x Abu Dhabi, UAESunday 21 January 2018

Egypt’s Mansour arrives in Saudi Arabia for first official visit

Saudi's King Abdullah was the first Arab leader to recognise Adly Mansour's government and pledged US$5bn in aid after former president Mohammed Morsi’s ouster.

Saudi Crown Prince Salman, right, welcomes Egyptian interim president Adly Mansour to the Jeddah airport. AP
Saudi Crown Prince Salman, right, welcomes Egyptian interim president Adly Mansour to the Jeddah airport. AP

Egypt’s interim president Adly Mansour arrived in Riyadh yesterday as part of his first overseas trip, a visit that analysts and officials said was intended to thank Saudi Arabia for its political and economic support.

Saudi’s King Abdullah was the first Arab leader to recognise congratulate Mr Mansour’s government and pledged US$5 billion in aid to Egypt after Islamist president Mohammed Morsi was removed from power in July.

“Visiting the kingdom was a must, as I had to thank the custodian of the two holy mosques (King Abdullah) personally on his supportive stances that comforted the Egyptians,” Mr Mansour told the Saudi daily Asharq Al Awsat.

With the Egyptian economy in turmoil, Mr Mansour will be relying on continued support from Saudi Arabia.

“The goal here is to deepen the relationship with Saudi at a time when Egypt needs Saudi more than ever,” said Shadi Hamid, fellow at the Brookings Institution in Doha.

After Egypt’s military removed a widely unpopular Mr Morsi on July 3, Saudi Arabia, the UAE and Kuwait offered the interim government a combined $12bn in aid.

The Gulf countries also offered quick political support to the new leaders while Qatar, the US and European nations raised concerns about Mr Morsi’s removal from power. Doha had pledged $5bn to Mr Morsi’s government but Mr Mansour’s interim government rejected the Qatari loan on the grounds it had come with conditions.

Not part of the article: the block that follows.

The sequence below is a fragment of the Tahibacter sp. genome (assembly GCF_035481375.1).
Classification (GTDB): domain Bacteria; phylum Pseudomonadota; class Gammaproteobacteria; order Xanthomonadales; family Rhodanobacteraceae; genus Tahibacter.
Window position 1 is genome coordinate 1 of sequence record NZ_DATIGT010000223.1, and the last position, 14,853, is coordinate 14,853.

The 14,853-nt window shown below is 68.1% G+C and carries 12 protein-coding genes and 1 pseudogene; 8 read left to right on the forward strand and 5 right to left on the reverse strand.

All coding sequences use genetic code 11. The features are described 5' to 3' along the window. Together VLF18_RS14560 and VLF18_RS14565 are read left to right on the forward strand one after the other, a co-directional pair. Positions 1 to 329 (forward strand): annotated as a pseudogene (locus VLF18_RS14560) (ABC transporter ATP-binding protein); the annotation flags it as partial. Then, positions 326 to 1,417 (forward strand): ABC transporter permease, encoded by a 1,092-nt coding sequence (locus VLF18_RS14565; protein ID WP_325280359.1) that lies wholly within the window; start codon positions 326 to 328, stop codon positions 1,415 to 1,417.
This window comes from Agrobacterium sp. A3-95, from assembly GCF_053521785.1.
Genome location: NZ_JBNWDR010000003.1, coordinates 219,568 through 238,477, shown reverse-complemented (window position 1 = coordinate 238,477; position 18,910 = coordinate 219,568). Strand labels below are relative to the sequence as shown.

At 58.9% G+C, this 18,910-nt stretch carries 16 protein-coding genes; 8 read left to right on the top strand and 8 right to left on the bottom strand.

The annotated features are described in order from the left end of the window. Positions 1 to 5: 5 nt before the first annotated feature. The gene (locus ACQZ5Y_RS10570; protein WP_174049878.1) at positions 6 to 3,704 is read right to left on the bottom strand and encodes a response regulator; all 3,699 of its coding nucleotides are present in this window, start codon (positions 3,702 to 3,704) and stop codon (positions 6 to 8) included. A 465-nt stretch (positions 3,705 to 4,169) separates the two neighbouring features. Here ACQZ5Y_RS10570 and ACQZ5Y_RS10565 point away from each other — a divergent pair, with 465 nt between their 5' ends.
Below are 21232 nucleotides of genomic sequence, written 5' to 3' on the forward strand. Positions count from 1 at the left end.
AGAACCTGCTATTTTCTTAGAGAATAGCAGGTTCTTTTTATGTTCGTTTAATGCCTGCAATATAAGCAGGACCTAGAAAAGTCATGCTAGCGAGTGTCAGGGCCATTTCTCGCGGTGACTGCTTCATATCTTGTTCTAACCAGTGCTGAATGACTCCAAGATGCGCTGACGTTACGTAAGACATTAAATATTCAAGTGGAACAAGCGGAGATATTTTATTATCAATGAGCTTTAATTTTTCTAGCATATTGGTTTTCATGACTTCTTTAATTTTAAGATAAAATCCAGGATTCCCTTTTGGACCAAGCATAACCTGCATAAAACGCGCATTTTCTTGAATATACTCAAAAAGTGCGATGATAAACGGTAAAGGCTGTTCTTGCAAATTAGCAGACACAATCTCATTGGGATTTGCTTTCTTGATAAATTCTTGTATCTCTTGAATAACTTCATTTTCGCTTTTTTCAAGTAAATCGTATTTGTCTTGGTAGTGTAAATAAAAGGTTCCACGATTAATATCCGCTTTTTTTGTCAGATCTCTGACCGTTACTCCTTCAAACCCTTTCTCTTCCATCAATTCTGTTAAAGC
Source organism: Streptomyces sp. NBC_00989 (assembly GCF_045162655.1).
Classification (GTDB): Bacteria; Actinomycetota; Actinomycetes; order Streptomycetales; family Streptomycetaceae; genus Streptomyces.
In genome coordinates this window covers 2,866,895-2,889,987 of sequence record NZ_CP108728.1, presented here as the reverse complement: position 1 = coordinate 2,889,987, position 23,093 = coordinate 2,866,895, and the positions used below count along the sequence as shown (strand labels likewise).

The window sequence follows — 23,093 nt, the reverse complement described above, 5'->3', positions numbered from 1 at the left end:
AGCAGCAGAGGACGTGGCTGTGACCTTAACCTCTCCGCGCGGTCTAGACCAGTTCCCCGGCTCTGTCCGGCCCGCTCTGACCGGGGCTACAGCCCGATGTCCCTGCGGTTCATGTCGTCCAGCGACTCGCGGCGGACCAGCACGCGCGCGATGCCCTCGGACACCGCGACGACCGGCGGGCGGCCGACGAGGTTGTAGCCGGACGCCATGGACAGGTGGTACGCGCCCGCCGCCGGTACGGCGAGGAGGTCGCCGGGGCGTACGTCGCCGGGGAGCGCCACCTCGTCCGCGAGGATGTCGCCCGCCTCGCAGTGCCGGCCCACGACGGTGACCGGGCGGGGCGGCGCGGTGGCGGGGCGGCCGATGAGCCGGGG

Mr Mansour told Asharq Al Awsat that Egypt “will not accept anything which interferes with their sovereignty, and they will not accept any encroachment upon their internal affairs”.

“If we feel any suspicion, our response will be immediate, as happened with our decision to reject the Qatari loan,” said Mr Mansour.

The Saudi foreign minister, Saud Al Faisal, said in August that his country was prepared to compensate Egypt for any aid that was withdrawn as a result of the political transition.

Egypt’s deputy foreign minister for Arab Affairs, Nasser Kamel, said Mr Mansour’s visit would emphasise “thanksgiving” during his visit to Saudi Arabia for its steadfast support of his interim government.

“This visit to [is meant to] give thanks and appreciation to the Kingdom for its role in the support of Egypt,” Egypt’s deputy foreign minister for Arab Affairs Nasser Kamel said at a forum hosted by Saudi daily Okaz in Cairo on Sunday.

Mr Kamel said he also expected Mr Mansour and Saudi officials to discuss Syria.

Mr Mansour met King Abdullah as well as Crown Prince Salman, foreign minister Saudi Al Faisal, second deputy premier Prince Muqrin, and other top Saudi officials.

In their conversations, King Abdullah “confirmed the stance of the Government and people of the Kingdom of Saudi Arabia supporting the brothers in Egypt against terrorism and sedition”, the state news agency reported.

Saudi Arabia’s economic support will be vital to the transitional government’s success, analysts say. Egypt’s economy has struggled to recover from the recession that hit soon after its 2011 revolution.

As protests have devolved into violent clashes in recent months, tourism and investment have stalled.

“It goes without saying that the support provided by Saudi Arabia and our Arab brothers has had the greatest impact in prying Egyptian decision making away from the pressures of the deteriorating economic situation,” Mr Mansour told Asharq Al Awsat.

Mr Hamid said that Gulf aid could be needed for months to come.

“There isn’t going to be the kind of stability or security in Egypt that’s necessary to get the economy back on track, so Saudi economic support is going to continue being important not just in the short term but also in the medium term as well.”

Analysts say Saudi Arabia prioritised its relationship with the military-backed government in Cairo out of security concerns as well.

Mr Morsi’s tenure was met with scepticism by many in Riyadh, who criticised the Egyptian president’s foreign policies, including his visit to Iran and a speech in which Mr Morsi seemed to encourage Muslim Brotherhood supporters to join the armed conflict in Syria.